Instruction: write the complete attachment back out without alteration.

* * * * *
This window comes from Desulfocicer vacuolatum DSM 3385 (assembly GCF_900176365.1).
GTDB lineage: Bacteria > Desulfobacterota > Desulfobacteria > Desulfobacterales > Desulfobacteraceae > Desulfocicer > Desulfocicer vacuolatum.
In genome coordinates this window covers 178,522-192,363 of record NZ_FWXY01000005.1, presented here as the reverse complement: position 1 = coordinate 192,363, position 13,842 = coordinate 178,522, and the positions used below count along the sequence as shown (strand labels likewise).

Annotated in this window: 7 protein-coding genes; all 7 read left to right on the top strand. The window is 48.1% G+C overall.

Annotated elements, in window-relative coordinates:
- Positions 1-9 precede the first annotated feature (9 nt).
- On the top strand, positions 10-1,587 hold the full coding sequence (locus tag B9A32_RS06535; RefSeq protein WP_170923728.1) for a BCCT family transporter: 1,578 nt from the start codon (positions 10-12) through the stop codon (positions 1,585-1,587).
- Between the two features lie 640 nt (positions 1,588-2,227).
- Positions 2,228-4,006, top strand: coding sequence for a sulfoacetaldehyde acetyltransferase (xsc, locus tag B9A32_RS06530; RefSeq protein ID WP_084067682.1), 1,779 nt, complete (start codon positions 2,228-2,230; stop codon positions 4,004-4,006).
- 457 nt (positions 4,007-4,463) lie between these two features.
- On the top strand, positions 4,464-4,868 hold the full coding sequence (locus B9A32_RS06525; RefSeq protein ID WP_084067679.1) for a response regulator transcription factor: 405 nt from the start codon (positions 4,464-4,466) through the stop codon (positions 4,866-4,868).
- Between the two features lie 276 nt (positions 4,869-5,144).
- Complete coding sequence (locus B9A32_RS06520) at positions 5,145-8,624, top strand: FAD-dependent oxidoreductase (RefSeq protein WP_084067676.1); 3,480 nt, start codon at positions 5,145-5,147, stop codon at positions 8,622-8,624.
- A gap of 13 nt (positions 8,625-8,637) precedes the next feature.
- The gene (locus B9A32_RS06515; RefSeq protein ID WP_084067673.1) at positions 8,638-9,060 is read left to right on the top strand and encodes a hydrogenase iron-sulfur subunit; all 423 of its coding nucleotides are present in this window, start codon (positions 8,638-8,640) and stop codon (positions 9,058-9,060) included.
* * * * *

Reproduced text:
This window comes from Desulfocicer vacuolatum DSM 3385 (assembly GCF_900176365.1).
GTDB lineage: Bacteria > Desulfobacterota > Desulfobacteria > Desulfobacterales > Desulfobacteraceae > Desulfocicer > Desulfocicer vacuolatum.
In genome coordinates this window covers 178,522-192,363 of record NZ_FWXY01000005.1, presented here as the reverse complement: position 1 = coordinate 192,363, position 13,842 = coordinate 178,522, and the positions used below count along the sequence as shown (strand labels likewise).

Annotated in this window: 7 protein-coding genes; all 7 read left to right on the top strand. The window is 48.1% G+C overall.

Annotated elements, in window-relative coordinates:
- Positions 1-9 precede the first annotated feature (9 nt).
- On the top strand, positions 10-1,587 hold the full coding sequence (locus tag B9A32_RS06535; RefSeq protein WP_170923728.1) for a BCCT family transporter: 1,578 nt from the start codon (positions 10-12) through the stop codon (positions 1,585-1,587).
- Between the two features lie 640 nt (positions 1,588-2,227).
- Positions 2,228-4,006, top strand: coding sequence for a sulfoacetaldehyde acetyltransferase (xsc, locus tag B9A32_RS06530; RefSeq protein ID WP_084067682.1), 1,779 nt, complete (start codon positions 2,228-2,230; stop codon positions 4,004-4,006).
- 457 nt (positions 4,007-4,463) lie between these two features.
- On the top strand, positions 4,464-4,868 hold the full coding sequence (locus B9A32_RS06525; RefSeq protein ID WP_084067679.1) for a response regulator transcription factor: 405 nt from the start codon (positions 4,464-4,466) through the stop codon (positions 4,866-4,868).
- Between the two features lie 276 nt (positions 4,869-5,144).
- Complete coding sequence (locus B9A32_RS06520) at positions 5,145-8,624, top strand: FAD-dependent oxidoreductase (RefSeq protein WP_084067676.1); 3,480 nt, start codon at positions 5,145-5,147, stop codon at positions 8,622-8,624.
- A gap of 13 nt (positions 8,625-8,637) precedes the next feature.
- The gene (locus B9A32_RS06515; RefSeq protein ID WP_084067673.1) at positions 8,638-9,060 is read left to right on the top strand and encodes a hydrogenase iron-sulfur subunit; all 423 of its coding nucleotides are present in this window, start codon (positions 8,638-8,640) and stop codon (positions 9,058-9,060) included.